On Application of Peter Singer's Ethics of Globalization to a Nation State: Pakistan
by Ali Khan

[December 9, 2005]


In a recent essay, the author read Peter Singer’s One world: the ethics of globalization as an attempt to use utilitarianism as the universal solvent of reason in forging a unified stance towards atmosphere, economy, law and community. I argued, among other things, that the application of the fundamental theorems of welfare economics falters for perhaps the same reason that it falters in forging a unified consensus on national economic policy: that problems of poverty, inequality, governance, corruption, transparency, tolerance, growth and welfare, and more generally of justice and freedom, be they economic or political, are not packages to be pried open by the language of (mathematical) economic theory alone.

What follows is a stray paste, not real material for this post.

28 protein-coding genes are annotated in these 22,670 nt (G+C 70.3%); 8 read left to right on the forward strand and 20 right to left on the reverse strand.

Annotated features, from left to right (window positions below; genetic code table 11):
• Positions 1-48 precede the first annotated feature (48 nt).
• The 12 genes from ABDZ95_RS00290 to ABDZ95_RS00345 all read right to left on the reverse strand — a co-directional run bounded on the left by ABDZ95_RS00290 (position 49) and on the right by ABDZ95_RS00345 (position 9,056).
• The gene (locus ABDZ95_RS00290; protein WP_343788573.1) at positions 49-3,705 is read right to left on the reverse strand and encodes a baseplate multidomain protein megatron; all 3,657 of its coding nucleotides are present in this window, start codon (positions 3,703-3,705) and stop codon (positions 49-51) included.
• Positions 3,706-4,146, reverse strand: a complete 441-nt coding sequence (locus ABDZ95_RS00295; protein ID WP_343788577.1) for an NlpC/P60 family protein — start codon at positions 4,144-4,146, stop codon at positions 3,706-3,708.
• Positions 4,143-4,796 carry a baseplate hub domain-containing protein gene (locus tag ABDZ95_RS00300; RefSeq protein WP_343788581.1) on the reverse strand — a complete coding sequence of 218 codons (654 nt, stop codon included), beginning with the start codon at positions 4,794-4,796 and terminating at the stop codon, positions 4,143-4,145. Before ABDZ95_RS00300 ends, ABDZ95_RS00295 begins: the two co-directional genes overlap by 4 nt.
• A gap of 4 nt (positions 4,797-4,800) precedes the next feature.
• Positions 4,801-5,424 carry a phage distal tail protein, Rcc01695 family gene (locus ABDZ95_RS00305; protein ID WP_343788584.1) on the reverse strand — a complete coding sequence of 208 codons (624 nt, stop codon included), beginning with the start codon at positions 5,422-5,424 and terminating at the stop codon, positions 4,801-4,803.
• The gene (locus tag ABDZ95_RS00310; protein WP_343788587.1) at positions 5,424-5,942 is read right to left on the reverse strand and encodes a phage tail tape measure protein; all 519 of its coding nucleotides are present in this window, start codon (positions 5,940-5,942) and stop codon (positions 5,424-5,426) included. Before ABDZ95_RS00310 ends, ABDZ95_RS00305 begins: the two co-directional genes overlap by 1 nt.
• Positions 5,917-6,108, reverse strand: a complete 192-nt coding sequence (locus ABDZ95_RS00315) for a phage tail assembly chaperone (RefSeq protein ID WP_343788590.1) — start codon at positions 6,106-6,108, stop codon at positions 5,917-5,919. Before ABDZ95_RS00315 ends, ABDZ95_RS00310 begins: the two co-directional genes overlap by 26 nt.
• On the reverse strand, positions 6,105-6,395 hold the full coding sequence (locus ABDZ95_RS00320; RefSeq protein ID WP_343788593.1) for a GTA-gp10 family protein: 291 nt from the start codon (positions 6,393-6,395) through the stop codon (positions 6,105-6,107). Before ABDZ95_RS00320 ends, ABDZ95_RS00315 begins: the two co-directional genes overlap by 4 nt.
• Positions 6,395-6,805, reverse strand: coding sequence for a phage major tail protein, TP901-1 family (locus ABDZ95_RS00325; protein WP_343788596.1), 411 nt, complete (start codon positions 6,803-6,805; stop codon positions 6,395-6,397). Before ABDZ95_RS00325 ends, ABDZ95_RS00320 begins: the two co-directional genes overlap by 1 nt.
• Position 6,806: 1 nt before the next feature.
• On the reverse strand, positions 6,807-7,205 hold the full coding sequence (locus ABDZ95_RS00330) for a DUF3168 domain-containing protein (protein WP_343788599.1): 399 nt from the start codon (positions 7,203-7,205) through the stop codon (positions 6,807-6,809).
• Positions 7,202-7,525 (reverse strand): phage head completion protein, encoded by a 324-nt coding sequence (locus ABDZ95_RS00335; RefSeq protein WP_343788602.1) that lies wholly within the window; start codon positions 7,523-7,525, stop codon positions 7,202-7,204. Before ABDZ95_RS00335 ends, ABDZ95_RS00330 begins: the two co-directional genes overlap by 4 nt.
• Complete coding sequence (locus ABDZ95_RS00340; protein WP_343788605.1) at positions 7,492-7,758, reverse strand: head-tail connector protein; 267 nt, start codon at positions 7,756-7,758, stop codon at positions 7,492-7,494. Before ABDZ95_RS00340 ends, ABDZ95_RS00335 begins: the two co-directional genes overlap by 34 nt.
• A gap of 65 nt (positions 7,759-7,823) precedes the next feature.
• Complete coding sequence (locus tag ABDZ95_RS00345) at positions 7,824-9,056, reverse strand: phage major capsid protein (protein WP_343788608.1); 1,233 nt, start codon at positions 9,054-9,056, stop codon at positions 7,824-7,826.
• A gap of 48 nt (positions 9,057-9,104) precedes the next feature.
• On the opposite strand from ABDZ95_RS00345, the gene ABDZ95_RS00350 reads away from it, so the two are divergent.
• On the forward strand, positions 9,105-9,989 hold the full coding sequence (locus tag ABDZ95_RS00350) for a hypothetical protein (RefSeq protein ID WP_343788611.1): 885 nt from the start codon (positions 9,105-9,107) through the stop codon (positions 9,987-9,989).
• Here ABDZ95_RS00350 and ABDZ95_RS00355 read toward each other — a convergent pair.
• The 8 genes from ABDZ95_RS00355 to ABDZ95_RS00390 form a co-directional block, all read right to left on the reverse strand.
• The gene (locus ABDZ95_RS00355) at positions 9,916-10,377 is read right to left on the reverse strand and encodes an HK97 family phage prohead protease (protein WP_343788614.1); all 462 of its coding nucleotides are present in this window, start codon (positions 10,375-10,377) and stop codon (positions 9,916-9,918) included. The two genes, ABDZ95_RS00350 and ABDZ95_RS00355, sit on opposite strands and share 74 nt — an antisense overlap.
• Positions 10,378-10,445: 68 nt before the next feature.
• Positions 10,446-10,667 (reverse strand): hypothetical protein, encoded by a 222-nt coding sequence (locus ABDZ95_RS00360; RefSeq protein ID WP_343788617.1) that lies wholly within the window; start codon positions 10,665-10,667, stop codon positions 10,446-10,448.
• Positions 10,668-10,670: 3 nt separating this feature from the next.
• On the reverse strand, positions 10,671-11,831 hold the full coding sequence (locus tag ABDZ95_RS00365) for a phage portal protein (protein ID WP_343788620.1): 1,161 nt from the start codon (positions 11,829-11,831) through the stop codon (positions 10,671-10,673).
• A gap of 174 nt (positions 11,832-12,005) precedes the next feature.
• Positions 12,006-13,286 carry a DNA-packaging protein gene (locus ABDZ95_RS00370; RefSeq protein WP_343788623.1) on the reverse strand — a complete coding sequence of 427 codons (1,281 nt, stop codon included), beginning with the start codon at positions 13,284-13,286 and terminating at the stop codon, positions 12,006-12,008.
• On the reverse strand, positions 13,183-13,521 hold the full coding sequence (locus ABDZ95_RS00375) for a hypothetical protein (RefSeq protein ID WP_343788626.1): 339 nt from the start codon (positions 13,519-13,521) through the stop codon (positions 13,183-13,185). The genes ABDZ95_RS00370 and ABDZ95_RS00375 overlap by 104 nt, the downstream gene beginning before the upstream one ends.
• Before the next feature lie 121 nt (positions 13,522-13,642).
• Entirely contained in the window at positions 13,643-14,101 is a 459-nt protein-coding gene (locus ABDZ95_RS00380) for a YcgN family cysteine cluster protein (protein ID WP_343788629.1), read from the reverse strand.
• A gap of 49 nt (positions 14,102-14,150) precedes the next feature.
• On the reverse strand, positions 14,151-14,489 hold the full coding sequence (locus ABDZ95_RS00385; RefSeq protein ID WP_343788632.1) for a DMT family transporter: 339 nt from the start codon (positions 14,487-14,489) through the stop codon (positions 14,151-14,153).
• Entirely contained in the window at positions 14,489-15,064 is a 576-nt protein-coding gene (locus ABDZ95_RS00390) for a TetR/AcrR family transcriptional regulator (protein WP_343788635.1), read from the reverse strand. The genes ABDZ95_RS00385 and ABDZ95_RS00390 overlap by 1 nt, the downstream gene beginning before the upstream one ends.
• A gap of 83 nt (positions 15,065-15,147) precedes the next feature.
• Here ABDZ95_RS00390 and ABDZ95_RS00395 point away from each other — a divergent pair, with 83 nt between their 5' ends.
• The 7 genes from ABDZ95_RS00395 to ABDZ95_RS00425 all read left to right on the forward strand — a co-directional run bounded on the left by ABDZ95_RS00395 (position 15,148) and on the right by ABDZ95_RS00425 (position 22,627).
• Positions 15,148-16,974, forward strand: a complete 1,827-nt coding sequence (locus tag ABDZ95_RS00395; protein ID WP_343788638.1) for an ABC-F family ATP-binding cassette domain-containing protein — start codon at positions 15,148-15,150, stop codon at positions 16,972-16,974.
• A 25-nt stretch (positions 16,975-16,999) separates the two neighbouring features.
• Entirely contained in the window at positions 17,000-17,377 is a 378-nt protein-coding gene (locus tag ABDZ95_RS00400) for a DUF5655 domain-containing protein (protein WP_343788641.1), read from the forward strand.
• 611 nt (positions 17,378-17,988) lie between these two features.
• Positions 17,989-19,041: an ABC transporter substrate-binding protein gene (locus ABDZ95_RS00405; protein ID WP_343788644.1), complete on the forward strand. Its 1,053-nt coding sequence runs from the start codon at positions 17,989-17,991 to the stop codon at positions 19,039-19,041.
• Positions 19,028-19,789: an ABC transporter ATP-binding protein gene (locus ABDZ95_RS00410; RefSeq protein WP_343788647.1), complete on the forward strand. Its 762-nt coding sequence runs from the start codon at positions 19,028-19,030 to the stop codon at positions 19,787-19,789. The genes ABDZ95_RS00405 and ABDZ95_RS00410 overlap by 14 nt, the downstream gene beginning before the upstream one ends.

In this second reading, I make yet another attempt to understand what Peter Singer is saying in his book, but rather than the context of the “world”, I do so with sectarian conflict in Pakistan as the relevant background. In this attempted application of Singer’s principles to one problem of one nation state, a so-called LDC, Pakistan, I attempt to identify the commercial vocabulary in recent court rulings regarding the Ahmediyya community. This allows me to inquire into situations when the social, political and the communal can be productively bracketed from the economic.

Co-Sponsor: Society of Indian Academics



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